‘Awful corner by a railroad track’ gets new look with unusual art outside Lexington Locals’

When Chad Walker first took Ryan Hargrove to Locals’ Craft Food and Drinks on National Avenue around a year ago, he had no idea what was needed for the barren lot next to the railroad tracks outside the restaurant.

The land is owned by Walker and his family’s property management business.

“This awful corner by a railroad track _ that’s your spot, you gotta make it look pretty,” Walker said he told Hargrove.

“And he pulled it off amazingly, Walker said at Friday’s reveal of the three, 19-sided shapes made out of steel. “We’ve been calling these things the cubes, and even through the design process, Ryan helped us find the creators. We couldn’t find anybody to make these things, and he said, ‘I got a steel guy, I got a guy in Nashville.’”

Designs on the faces represent various elements of the neighborhood, which Walker said has made a resurgence since his childhood.

Three geometric statues were unveiled outside Local’s restaurant Friday. Rebekah Alvey

Walker also said that the energy of the area has changed as it’s been redeveloped..

This latest version of the neighborhood is “more than just a rented spot to conduct business, it’s become a community,” Walker said.

Walker estimated the cost of the sculptures to be about $40,000 of which $10,000 was financed by the city of Lexington’s Corridors Commission. Bill Farmer, a city council member and chair of the commission, also spoke at the unveiling.

“We had been asked to be partners in this . . . and that’s what Corridors does so well.,” Farmer said. “We partner with folks to bring a little bit different look to each corridor.”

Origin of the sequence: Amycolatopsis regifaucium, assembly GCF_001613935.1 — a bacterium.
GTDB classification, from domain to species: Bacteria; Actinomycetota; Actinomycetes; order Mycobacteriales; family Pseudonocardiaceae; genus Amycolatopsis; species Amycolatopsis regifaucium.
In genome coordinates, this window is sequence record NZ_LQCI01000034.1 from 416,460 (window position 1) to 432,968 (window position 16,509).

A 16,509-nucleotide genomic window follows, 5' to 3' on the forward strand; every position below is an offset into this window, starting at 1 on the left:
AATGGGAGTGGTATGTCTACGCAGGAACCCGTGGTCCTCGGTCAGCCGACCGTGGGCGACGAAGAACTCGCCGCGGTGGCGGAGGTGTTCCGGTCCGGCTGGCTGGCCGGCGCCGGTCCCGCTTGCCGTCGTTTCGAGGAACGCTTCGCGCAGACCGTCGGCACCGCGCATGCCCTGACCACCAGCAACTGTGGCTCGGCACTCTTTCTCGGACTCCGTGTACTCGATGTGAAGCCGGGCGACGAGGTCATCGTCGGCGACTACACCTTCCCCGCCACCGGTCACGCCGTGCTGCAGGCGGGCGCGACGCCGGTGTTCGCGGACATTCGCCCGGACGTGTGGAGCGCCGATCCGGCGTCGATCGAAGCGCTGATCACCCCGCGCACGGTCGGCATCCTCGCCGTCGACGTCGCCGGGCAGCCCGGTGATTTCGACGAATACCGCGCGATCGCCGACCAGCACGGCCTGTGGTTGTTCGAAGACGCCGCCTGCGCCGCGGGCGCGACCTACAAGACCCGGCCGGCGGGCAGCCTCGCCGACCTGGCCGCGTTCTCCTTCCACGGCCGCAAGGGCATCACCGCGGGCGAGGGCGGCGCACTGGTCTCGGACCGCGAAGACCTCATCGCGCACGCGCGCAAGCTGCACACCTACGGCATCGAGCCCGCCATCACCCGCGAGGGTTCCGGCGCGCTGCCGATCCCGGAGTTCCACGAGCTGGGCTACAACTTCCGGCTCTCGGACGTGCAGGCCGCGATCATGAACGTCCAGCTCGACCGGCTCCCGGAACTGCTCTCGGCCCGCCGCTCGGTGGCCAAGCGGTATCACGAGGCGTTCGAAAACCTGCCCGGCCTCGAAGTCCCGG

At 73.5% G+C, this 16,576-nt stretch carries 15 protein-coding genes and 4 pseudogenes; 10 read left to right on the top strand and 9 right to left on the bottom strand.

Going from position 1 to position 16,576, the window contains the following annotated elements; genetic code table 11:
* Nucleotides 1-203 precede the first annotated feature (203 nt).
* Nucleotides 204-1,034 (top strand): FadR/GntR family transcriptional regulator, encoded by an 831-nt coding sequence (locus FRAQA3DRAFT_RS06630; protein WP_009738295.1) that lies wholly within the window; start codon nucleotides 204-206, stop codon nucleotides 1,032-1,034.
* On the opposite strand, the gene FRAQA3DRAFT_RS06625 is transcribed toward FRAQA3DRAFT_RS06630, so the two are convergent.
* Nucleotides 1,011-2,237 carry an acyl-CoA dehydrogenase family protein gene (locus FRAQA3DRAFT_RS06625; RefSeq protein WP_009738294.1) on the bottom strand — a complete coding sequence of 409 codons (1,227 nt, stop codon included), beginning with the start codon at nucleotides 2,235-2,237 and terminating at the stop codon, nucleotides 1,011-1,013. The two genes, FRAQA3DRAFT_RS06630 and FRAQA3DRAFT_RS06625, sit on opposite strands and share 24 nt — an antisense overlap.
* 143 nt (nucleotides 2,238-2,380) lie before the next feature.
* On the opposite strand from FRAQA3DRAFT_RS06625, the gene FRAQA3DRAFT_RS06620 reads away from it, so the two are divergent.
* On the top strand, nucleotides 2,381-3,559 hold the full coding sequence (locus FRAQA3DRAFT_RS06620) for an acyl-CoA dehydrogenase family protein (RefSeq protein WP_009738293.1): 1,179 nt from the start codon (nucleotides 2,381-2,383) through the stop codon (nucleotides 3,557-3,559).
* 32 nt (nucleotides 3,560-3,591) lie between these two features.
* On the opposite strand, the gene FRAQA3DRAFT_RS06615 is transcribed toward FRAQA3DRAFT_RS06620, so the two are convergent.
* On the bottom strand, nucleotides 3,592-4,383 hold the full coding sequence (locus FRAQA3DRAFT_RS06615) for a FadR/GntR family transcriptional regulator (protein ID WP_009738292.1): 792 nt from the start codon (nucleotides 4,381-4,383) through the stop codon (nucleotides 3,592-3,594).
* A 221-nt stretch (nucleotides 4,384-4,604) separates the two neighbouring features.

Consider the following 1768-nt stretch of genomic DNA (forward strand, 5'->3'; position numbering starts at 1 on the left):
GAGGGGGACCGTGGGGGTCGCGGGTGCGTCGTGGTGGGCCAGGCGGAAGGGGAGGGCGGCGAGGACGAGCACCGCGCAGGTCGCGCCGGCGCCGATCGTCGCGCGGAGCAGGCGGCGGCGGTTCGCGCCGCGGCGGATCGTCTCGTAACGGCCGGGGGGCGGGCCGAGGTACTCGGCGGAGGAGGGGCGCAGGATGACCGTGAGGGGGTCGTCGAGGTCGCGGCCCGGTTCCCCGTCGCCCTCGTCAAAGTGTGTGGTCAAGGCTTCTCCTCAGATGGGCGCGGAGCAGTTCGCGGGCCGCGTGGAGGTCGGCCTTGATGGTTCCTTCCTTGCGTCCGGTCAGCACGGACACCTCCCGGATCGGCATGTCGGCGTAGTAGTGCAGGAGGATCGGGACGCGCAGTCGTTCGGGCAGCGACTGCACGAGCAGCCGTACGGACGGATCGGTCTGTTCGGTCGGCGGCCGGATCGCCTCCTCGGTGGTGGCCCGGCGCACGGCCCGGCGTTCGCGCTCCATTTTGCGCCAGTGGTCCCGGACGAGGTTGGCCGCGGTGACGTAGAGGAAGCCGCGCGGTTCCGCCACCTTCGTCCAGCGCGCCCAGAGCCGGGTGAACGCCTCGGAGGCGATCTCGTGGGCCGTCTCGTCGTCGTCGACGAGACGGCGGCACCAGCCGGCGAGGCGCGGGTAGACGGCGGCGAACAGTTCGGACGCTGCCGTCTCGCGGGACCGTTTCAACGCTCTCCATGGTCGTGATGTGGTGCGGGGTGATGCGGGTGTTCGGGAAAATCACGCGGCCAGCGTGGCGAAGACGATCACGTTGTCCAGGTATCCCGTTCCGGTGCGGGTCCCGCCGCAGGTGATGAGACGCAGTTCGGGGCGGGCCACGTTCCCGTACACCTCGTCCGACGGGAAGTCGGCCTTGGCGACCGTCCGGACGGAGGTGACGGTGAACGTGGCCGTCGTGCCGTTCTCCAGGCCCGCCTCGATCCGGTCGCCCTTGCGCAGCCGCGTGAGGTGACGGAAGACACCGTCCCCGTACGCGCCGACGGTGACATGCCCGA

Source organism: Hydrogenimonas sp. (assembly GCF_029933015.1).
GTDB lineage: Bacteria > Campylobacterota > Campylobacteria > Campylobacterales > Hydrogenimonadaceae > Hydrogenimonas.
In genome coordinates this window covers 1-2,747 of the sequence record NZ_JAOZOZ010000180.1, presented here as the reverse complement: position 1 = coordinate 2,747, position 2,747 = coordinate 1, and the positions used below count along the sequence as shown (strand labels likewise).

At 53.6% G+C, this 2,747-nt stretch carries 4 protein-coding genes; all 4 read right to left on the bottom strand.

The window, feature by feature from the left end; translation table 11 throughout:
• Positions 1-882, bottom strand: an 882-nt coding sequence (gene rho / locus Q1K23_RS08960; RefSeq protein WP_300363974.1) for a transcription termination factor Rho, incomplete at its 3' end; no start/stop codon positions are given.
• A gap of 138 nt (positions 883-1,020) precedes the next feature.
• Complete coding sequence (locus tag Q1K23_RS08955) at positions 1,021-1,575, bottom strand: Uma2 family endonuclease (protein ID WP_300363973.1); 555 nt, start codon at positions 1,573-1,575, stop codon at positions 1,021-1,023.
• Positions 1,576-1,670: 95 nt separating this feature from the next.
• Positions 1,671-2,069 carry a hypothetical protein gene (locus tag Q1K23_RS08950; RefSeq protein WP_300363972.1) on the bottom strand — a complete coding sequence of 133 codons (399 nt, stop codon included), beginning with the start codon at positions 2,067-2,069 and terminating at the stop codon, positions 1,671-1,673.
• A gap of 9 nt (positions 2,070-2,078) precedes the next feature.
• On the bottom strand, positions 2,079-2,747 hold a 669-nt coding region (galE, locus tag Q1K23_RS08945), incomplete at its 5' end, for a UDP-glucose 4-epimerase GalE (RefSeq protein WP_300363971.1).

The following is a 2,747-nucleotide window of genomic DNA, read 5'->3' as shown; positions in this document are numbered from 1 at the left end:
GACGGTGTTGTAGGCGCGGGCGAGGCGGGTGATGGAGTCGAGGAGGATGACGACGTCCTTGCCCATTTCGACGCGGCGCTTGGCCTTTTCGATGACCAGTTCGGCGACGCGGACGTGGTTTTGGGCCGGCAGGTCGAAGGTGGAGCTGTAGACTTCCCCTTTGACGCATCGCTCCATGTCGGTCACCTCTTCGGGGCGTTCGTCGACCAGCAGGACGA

After the tarps had been removed Friday from the sculptures, to applause from the assembled audience, Hargrove, who also is an associate professor at the University of Kentucky, took to the podium to offer a glimpse into the creative process.

“We knew we needed something that was visually interesting,” Hargrove said. “But also pulled from the character of the place. If you look at the designs. . . . there’s some symbology there, not only in the patterning of it, pulled from different buildings in the area, but also from the landscape and the rail yard.”

Walker said that he gave Hargrove complete creative freedom with the project, which resulted in sculptures that can change appearances for special occasions due to LED lights inside each structure.

“They’ll be able to be changed for the seasons,” Walker said. “So for St. Patrick’s Day we can do green, Valentines Day we can do red, Fourth of July, Red, White and Blue.” The area will be known as “The Grove” according to Walker, who named it after Hargrove.

The art was made available for viewing as of Friday before Walker hosts a National Avenue block party from noon to 10 p.m. Saturday.